Meet Miglena Hofer & Severina Ditzov, the Founders of Austria for Beginners

It all began back in 2012, when the two met one evening at Crossfield’s Pub on Parkring in the 1st district.

by Ekaterina Georgieva & Mariya Tsaneva

“That’s when I ‘proposed’ to Miglena,” Ditzov recounts, laughing. Well, not that kind of “proposal.” She was already informally giving legal advice to help Bulgarians deal with everyday life in Vienna. Hofer was part of an organization for families abroad, helping mothers to cope with parenthood and Austrian administration. The two friends decided to join forces. And in 2016, they set up the non-profit organization Austria for Beginners.

“At first, we thought it would just be a side project, as we had other commitments,” Hofer remembered. But everything happened very quickly. In just three or four months, their phones started to ring around the clock. While there were Bulgarian consultants in Vienna, they discovered, there were no Bulgarian lawyers, and public legal aid was difficult to access. A lot of people needed their help.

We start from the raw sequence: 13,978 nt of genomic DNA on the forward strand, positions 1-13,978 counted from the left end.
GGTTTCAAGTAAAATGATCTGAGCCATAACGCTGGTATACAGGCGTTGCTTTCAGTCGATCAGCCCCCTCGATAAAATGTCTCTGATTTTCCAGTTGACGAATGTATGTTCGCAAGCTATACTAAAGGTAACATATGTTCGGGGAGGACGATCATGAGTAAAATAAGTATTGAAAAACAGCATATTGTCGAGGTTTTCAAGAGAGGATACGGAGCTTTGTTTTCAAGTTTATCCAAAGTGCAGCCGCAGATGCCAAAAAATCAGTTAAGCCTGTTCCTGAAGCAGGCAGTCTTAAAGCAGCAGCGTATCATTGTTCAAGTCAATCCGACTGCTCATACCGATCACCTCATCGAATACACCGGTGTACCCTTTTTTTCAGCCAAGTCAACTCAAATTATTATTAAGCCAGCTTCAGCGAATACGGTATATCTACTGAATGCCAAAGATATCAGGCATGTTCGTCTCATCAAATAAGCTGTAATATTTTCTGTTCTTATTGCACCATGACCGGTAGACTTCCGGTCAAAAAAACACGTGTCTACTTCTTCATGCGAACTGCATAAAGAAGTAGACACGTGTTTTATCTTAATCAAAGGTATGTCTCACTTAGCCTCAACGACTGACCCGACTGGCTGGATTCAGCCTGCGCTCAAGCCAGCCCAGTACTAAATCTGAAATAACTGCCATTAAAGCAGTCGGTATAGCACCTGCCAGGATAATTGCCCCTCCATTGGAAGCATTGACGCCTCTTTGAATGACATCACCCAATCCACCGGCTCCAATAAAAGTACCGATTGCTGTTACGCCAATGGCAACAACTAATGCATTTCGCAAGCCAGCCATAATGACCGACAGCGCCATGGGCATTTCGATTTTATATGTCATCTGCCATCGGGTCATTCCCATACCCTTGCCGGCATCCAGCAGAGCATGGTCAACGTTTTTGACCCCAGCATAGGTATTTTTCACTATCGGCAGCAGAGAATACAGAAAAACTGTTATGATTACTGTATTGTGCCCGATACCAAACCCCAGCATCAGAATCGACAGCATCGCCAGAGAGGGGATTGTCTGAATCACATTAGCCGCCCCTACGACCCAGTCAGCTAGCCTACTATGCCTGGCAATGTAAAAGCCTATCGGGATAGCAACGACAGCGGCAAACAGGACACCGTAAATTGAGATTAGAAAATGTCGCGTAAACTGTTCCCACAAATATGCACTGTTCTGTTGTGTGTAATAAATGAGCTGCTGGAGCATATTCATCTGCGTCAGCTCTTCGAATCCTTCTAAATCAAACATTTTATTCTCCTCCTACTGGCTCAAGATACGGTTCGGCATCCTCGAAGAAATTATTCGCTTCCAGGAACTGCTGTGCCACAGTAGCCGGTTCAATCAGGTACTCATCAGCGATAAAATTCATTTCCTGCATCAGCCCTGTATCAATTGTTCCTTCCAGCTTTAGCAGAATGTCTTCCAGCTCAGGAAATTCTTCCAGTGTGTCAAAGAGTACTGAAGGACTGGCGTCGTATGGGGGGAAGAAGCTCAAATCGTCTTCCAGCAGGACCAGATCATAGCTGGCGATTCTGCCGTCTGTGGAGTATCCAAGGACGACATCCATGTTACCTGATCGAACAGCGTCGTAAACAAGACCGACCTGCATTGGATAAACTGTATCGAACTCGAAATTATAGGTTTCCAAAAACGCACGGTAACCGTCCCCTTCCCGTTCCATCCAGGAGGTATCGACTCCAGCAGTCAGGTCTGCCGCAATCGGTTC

Today Austria for Beginners is open to the entire international community in Vienna, committed to easing the integration process of foreigners and those with a migrant background, by ensuring that they are well informed about their rights and know how the administrative processes work in Austria. Through their practice, they meet “a lot of intelligent people from all over the world who cannot use their skills here,” Hofer said. Foreigners often have difficulties with legislation and language, so “for many of them, the way is not to be hired as employees, but to start on their own by using their skills.”

Hofer and Ditzov decided “to give a home to all these people.” In 2019, they founded the Collaboratory Co-Working and Events Space where international people can share their professional knowledge. “We help people feel local in Vienna,” says Hofer.

This is also the only co-working place in Vienna that allows parents to bring their children to work. Both of them are mothers and they understood the importance of a place where they could work and still be with their children. “As a foreigner,” Hofer said, “it is easier to do something on your own than to try to get hired.”

In Vienna, the two young mothers found new possibilities and the freedom to experiment. “Legal education in Bulgaria gives you a very specific plan for your professional life,” Ditkov said. “When I moved here, I met other people who gave me a different vision”

The Bulgarian Communityhttps://metropole.at/herz-bulgarian/
This article was written by several members of the editorial team of the Bulgarian Community. Check out the byline on top to see who wrote this one and check out the Bulgarian community page for more.

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